JONATHAN ROSS AT THE MOVIES: KIDS LIVE OUT A DREAM; SPY KIDS 2: THE ISLAND OF LOST DREAMS Cert: U, 100 mins.
IT'S not often that you get a film starring kids, that's aimed mainly at kids and is written, directed and edited by a big kid. OK, so Robert Rodriguez, the man responsible for this cracking comedy, is actually a grown man with children of his own.
But anyone who saw the original Spy Kids will know that this is a bloke who takes his job of entertaining children (and their parents) very seriously indeed. And Rodriguez has not forgotten what it feels like to be a kid.
Hence the fact that this film is chock-full of enough gadgets to rival any Bond movie and that the child stars, Alexa Vega and Daryl Sabara, take up much more screen time than any of their adult co-stars, including the rather famous Antonio Banderas.
Rodriguez seems to have simply thought of all the things he wanted to do and all the gadgets he wished existed when he was a young boy and built a story around them.
The premise for this sequel to the very successful first Spy Kids is simplicity itself. Since last time we met them, Carmen (Vega) and younger brother Juni (Sabara) have grown only an inch or so, but as super-spies for the government they're a whole lot more confident.
Even though they're two of the most celebrated spy kids around, they want to be trusted with bigger and more dangerous assignments. But lately they have had to contend with some serious competition from fellow pint-sized spies Gary Giggles (Matt O'Leary) and Gerti Giggles (Emily Osment).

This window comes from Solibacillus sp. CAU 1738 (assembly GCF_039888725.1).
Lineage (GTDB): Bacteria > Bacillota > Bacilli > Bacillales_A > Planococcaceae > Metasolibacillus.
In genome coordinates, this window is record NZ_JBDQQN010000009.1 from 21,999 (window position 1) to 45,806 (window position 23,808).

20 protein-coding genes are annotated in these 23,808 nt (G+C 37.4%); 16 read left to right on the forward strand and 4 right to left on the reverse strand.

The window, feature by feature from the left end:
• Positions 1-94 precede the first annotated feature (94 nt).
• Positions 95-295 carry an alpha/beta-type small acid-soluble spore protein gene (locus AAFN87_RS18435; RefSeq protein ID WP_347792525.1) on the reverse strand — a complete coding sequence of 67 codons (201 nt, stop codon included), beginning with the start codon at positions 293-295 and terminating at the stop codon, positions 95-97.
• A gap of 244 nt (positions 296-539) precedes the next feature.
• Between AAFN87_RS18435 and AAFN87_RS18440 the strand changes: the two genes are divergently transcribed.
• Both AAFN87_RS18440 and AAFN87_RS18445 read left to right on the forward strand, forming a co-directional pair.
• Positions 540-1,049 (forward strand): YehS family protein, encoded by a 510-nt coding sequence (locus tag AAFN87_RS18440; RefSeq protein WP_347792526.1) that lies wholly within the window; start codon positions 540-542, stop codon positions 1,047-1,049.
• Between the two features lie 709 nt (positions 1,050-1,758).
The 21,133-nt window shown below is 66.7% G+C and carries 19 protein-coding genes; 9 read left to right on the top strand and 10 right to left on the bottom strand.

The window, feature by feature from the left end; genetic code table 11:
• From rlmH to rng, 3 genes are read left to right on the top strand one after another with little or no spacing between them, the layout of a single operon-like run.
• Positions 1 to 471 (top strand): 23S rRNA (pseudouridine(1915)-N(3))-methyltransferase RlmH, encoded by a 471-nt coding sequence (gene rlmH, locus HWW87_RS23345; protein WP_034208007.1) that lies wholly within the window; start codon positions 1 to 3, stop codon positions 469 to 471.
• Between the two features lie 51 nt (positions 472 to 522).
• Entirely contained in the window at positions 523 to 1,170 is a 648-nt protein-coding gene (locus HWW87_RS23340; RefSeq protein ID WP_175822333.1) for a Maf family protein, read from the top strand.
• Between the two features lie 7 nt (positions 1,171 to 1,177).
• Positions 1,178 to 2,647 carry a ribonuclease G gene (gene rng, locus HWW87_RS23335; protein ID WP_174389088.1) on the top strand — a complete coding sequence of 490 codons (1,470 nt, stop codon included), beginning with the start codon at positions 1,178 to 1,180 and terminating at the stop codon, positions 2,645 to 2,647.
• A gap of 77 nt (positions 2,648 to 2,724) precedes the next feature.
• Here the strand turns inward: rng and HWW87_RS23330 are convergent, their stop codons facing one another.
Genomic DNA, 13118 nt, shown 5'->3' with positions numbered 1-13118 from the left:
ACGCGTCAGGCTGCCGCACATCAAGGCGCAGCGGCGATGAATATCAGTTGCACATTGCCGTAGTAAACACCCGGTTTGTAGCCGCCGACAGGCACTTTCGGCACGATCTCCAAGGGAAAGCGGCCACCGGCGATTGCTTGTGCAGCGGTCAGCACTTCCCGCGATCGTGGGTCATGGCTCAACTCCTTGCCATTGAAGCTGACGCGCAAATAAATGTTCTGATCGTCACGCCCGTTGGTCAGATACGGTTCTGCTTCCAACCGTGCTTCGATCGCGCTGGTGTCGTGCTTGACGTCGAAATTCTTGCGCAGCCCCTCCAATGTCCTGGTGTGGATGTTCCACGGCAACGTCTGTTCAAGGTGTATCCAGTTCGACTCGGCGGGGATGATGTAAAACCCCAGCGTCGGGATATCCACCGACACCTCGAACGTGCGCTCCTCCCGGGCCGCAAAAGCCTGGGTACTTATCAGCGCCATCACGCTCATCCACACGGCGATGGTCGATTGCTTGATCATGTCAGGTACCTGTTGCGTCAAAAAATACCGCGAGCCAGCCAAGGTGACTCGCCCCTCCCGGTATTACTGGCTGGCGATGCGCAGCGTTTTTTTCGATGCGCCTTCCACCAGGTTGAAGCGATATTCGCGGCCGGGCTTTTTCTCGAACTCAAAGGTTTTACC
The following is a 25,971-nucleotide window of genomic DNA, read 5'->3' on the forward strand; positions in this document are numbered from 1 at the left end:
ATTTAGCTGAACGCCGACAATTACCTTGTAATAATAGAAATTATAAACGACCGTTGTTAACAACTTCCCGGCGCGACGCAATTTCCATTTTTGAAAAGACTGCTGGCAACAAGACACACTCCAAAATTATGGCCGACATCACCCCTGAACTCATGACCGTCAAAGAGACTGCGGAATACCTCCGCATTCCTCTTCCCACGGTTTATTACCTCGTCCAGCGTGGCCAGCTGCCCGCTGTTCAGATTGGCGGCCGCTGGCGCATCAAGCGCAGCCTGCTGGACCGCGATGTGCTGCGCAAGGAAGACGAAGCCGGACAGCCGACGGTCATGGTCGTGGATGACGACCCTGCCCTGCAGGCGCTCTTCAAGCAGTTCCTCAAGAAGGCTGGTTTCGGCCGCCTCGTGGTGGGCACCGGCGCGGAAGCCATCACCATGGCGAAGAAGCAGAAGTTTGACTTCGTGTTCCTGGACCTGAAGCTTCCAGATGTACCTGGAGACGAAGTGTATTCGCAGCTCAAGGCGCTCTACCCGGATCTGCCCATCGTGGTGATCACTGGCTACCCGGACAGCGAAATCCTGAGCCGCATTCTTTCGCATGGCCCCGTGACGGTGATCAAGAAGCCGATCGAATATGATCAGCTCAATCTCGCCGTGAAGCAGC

When a trip to check out a secret island occupied by a mad scientist (Steve Buscemi) comes up, both set of siblings jump at the chance of going. Especially if it means saving the world from a mysterious baddie, who wants to get his hand on the scientist's Transmooker Device, which could destroy civilisation as we know it.
But for the assignment to be a success they all have to learn to work together, while doing their best to keep Carmen and Juni's worried parents (Banderas and Carla Gugino) off their backs.
Also put in the fray are Carmen and Juni's grandparents, played by Fantasy Island's Ricardo Montalban and Holland Taylor. They both have quite meaty roles, considering some of the family background stuff takes second billing to the giggles and gadgets. But kids won't care that style takes precedence over substance and won't be able to resist the cool clothes and terrific toys. A sure-fire hit with youngsters will be the hover shoes that keep the wearer flying high and R.A.L.P.H., a very cute robotic bug that acts as a butler and friend to Juni.
A man of many talents, Mr Rodriguez acted as production designer, director of photography and composer in addition to his other credits. And he seems to have done a lot of the effects for not a lot of money. While most are excellent, some fall a little flat and are not-so-seamless blue screen jobs. What I like about Rodriguez's films is the fact that not everyone is white, stick-thin, able-bodied and devoid of expression. He fills his palette with every conceivable colour, creed and race and the kids are confident and cheeky but never cruel. What's also refreshing is that Vega and Sabara are both rather normal-looking kids - cute but not sickly-sweet - who have enough brawn, brains and street cred between them to tackle any number of baddies. And on screen they genuinely seem like a brother-and-sister act.